Just as we teach children about road safety and ‘stranger danger’, it’s important to teach our children about body safety. Statistically, children are at greater risk of sexual abuse than being hit by a car or abducted by a stranger. Yet this is a subject which parents are often reluctant to approach with their children.
Here are some tips that you might find helpful when speaking with your young child about body safety:
- Teach your children the correct anatomical names for their body parts.
- Explain that there are parts of our bodies which are private, and just for us. These include our genitals, bottoms and mouths.
- Educate your children to never let anyone touch these private parts of our body or to touch another person’s private parts, even if they ask him/her to. (There may be medical exceptions in which children need to let others touch certain parts of their bodies, but Mum or Dad will then be present).
- Teach your children that their bodies belong to them. No-one can ever make them do something with their bodies that they don’t feel good about. This even applies to adults.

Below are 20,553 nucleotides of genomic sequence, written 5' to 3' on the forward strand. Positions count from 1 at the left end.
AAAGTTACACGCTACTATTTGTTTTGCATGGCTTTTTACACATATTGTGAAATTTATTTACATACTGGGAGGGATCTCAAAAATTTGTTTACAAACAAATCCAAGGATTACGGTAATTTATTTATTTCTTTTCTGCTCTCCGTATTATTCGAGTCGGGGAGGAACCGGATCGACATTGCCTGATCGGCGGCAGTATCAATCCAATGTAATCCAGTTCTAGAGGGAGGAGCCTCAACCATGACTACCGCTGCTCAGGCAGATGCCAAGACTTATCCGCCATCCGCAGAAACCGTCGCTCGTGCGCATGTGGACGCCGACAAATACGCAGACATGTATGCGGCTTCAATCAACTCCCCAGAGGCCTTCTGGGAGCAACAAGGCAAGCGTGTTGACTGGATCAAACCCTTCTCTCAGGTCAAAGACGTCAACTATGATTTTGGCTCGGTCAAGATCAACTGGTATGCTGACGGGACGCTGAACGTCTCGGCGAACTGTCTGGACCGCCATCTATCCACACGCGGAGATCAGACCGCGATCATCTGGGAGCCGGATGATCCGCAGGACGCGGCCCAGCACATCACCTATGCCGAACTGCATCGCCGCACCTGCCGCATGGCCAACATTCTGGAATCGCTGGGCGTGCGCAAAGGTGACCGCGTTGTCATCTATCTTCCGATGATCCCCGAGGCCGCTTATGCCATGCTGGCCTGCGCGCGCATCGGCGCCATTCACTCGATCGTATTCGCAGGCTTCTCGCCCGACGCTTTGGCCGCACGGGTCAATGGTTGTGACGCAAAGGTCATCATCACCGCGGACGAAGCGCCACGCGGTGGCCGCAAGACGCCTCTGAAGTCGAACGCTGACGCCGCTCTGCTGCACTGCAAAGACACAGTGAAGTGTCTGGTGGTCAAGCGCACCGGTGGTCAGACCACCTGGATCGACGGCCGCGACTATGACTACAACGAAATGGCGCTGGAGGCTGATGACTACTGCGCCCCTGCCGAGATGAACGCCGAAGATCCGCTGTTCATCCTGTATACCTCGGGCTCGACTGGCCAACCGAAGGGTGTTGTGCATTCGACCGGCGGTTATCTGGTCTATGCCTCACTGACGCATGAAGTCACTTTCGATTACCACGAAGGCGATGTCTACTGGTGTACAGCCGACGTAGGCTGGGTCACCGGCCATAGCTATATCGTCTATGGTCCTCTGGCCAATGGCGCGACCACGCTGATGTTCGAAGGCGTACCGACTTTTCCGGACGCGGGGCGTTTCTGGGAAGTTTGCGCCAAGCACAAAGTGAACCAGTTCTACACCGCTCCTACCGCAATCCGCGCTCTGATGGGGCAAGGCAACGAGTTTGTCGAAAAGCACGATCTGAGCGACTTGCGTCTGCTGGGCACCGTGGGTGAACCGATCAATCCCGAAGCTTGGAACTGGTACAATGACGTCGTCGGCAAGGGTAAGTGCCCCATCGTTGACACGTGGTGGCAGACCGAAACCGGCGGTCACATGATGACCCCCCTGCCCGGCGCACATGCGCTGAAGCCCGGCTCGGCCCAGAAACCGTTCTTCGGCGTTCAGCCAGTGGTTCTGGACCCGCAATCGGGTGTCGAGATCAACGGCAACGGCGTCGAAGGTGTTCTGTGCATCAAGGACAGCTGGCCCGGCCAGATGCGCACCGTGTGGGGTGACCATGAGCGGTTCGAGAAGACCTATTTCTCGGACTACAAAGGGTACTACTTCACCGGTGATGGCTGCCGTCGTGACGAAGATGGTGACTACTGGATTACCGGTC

- Explain to children what they can do if anyone ever tries to touch the parts of their bodies that are just for them: They can say no, shout out or run away if needed, then go straight to a trusted adult to tell them what happened.
- Don’t encourage your children to keep secrets. Instead, teach them that the only secrets that we should keep are fun surprises, such as birthday gift purchases or upcoming surprise party details. Secrets which make a child feel bad or uncomfortable shouldn’t be secrets at all. Your child needs to know that they can tell you anything and you will always do your best to help.
- Books: There are some great children’s book which have been written on the subject of body safety, including ‘Some Secrets Should Never Be Kept’, ‘My Body Belongs to Me’ and ‘Everyone’s Got a Bottom’. Books such as these can provide a great focus for these conversations.
Dr Kaylene Henderson is passionate about sharing practical, research based advice to help you feel more calm and confident while raising kind, resilient and socially and emotionally healthy children.
And here for the corresponding course series for early childhood professionals, Raising Good Kids: Managing Behaviour and Emotions in Early Childhood Care and Education Settings.